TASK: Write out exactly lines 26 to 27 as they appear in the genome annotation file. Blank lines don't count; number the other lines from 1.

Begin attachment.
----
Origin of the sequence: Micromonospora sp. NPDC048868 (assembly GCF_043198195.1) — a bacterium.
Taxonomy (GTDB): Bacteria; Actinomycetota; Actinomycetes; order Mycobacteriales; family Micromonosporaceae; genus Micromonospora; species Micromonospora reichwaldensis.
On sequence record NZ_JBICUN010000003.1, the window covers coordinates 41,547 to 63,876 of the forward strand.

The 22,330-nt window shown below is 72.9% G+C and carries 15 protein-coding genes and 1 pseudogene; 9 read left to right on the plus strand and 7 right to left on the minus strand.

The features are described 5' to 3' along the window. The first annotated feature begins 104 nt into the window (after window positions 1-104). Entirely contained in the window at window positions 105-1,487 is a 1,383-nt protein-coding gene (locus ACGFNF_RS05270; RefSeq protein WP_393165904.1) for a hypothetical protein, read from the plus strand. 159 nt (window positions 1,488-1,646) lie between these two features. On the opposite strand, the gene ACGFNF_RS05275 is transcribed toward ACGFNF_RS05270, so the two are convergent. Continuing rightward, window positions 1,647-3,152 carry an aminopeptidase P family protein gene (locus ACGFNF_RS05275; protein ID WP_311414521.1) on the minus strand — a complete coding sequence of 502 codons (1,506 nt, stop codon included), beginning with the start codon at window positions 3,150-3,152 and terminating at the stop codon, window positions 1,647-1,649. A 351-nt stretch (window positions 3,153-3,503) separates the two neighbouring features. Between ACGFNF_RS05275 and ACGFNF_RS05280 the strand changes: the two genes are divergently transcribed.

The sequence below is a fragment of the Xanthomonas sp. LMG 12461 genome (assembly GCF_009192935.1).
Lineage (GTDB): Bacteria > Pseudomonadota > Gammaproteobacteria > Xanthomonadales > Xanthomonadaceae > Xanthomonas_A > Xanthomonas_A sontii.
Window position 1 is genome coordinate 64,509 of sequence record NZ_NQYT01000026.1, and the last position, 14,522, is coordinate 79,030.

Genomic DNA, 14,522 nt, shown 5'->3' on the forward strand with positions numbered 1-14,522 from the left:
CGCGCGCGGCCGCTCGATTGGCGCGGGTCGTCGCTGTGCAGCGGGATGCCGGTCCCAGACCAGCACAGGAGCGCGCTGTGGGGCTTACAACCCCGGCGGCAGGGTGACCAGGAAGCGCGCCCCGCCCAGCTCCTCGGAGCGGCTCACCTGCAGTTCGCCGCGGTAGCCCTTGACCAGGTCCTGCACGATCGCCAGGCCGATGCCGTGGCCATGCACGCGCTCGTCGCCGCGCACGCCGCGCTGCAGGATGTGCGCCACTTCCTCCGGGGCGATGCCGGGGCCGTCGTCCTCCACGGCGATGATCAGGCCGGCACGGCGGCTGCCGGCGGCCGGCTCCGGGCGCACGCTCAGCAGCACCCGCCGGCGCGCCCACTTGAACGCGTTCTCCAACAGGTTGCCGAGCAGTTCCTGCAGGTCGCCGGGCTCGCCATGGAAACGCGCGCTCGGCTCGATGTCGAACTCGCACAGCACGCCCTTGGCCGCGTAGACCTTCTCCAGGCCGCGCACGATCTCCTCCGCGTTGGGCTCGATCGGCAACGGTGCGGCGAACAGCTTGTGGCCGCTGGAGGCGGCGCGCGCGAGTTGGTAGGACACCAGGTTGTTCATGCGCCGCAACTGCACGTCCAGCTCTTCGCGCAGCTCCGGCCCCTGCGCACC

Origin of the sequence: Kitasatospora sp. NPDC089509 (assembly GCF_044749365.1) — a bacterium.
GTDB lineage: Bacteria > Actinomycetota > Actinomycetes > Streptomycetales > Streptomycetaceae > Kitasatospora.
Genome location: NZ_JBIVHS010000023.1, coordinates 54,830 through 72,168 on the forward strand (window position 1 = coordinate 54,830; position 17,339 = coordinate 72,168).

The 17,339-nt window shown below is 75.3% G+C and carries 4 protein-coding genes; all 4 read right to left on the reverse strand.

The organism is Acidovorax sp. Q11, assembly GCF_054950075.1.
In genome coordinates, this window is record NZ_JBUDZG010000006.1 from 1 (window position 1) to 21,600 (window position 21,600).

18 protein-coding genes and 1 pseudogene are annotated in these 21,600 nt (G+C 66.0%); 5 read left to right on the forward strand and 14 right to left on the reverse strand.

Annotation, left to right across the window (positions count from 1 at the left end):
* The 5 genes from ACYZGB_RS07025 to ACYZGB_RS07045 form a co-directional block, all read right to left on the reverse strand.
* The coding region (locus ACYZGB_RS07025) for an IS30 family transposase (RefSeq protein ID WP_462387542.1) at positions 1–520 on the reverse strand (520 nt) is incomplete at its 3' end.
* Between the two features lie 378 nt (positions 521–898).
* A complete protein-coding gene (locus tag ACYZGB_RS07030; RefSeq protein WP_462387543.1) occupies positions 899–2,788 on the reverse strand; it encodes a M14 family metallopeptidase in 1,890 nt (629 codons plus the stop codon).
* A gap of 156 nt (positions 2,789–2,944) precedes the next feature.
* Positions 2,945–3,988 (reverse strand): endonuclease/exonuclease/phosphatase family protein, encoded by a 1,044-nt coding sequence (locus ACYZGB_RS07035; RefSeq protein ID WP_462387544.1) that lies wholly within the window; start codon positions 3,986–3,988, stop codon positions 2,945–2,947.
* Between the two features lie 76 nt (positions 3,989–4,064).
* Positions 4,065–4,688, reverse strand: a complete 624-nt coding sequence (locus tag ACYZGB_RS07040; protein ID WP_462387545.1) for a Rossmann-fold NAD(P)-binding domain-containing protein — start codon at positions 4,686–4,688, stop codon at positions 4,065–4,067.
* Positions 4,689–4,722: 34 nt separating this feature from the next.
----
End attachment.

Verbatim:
* Positions 4,065–4,688, reverse strand: a complete 624-nt coding sequence (locus tag ACYZGB_RS07040; protein ID WP_462387545.1) for a Rossmann-fold NAD(P)-binding domain-containing protein — start codon at positions 4,686–4,688, stop codon at positions 4,065–4,067.
* Positions 4,689–4,722: 34 nt separating this feature from the next.